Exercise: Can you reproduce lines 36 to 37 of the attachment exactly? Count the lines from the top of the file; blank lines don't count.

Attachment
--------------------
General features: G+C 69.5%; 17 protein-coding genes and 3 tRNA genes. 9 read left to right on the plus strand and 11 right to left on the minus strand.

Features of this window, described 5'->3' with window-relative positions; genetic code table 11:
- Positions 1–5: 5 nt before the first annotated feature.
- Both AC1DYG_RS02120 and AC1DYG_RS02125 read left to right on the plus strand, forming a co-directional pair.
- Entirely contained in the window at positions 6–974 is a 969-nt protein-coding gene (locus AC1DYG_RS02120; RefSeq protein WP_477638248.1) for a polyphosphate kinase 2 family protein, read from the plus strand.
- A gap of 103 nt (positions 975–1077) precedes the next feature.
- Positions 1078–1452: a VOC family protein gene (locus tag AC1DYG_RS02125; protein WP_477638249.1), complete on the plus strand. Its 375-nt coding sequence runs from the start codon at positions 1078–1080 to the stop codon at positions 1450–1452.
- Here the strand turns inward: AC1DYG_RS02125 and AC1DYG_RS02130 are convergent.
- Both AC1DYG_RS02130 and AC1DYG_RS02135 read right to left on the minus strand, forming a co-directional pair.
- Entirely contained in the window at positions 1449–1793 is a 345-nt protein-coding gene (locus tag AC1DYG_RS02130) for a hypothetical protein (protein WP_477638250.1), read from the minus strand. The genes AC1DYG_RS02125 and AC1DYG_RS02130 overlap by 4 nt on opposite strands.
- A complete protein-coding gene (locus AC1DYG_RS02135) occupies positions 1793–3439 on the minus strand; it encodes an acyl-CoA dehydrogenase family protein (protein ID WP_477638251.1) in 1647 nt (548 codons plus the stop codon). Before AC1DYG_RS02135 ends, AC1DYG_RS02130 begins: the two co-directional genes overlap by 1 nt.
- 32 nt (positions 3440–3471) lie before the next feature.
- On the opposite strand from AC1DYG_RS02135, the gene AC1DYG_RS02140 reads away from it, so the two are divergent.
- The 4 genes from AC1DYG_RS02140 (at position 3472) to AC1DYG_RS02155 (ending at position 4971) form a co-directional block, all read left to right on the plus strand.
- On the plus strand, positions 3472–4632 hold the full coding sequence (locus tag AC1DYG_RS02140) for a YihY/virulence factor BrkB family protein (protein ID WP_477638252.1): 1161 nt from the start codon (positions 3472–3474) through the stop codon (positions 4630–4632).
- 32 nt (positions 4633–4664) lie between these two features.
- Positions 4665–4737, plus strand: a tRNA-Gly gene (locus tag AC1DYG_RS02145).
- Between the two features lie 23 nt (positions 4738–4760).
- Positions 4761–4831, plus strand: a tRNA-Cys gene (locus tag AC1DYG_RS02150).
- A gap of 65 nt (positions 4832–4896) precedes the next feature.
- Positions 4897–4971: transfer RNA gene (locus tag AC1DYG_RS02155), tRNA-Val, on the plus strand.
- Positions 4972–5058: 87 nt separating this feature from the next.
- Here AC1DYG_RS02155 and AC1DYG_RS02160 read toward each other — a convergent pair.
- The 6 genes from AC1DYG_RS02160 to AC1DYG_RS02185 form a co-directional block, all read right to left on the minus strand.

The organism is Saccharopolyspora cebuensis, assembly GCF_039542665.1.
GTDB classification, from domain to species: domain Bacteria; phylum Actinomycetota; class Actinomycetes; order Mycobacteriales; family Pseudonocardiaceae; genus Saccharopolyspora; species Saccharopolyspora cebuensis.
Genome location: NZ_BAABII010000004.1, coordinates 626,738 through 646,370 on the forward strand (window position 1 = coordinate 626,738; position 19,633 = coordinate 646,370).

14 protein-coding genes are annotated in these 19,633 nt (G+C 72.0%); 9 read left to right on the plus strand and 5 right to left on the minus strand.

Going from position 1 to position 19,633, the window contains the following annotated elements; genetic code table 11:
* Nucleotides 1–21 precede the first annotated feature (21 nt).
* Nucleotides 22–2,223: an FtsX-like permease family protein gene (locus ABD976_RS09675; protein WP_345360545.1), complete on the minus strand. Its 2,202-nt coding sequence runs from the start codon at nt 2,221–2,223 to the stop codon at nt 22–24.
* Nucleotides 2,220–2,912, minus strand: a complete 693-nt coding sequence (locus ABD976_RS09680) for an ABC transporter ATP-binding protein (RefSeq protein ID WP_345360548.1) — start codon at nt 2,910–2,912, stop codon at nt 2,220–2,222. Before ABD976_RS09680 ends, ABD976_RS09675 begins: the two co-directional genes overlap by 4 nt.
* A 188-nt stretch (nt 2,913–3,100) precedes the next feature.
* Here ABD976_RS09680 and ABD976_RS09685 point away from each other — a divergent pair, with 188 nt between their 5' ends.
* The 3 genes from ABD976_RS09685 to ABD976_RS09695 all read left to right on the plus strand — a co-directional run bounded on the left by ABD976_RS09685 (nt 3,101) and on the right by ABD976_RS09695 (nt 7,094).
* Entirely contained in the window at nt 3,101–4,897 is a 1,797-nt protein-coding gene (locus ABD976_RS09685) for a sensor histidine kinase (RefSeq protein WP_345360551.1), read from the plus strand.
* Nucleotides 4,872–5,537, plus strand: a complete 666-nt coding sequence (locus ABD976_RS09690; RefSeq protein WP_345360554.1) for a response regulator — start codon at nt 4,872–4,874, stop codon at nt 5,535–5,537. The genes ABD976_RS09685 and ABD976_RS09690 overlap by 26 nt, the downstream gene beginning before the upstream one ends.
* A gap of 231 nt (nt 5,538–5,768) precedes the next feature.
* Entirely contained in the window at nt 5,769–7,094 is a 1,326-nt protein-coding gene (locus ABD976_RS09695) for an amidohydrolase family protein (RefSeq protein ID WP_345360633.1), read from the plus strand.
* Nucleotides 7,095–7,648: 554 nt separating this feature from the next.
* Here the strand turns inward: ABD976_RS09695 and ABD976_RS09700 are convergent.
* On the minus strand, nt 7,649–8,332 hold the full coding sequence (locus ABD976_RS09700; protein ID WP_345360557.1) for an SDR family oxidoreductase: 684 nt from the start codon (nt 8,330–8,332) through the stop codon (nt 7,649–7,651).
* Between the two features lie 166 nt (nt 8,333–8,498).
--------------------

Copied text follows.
* Entirely contained in the window at nt 3,101–4,897 is a 1,797-nt protein-coding gene (locus ABD976_RS09685) for a sensor histidine kinase (RefSeq protein WP_345360551.1), read from the plus strand.
* Nucleotides 4,872–5,537, plus strand: a complete 666-nt coding sequence (locus ABD976_RS09690; RefSeq protein WP_345360554.1) for a response regulator — start codon at nt 4,872–4,874, stop codon at nt 5,535–5,537. The genes ABD976_RS09685 and ABD976_RS09690 overlap by 26 nt, the downstream gene beginning before the upstream one ends.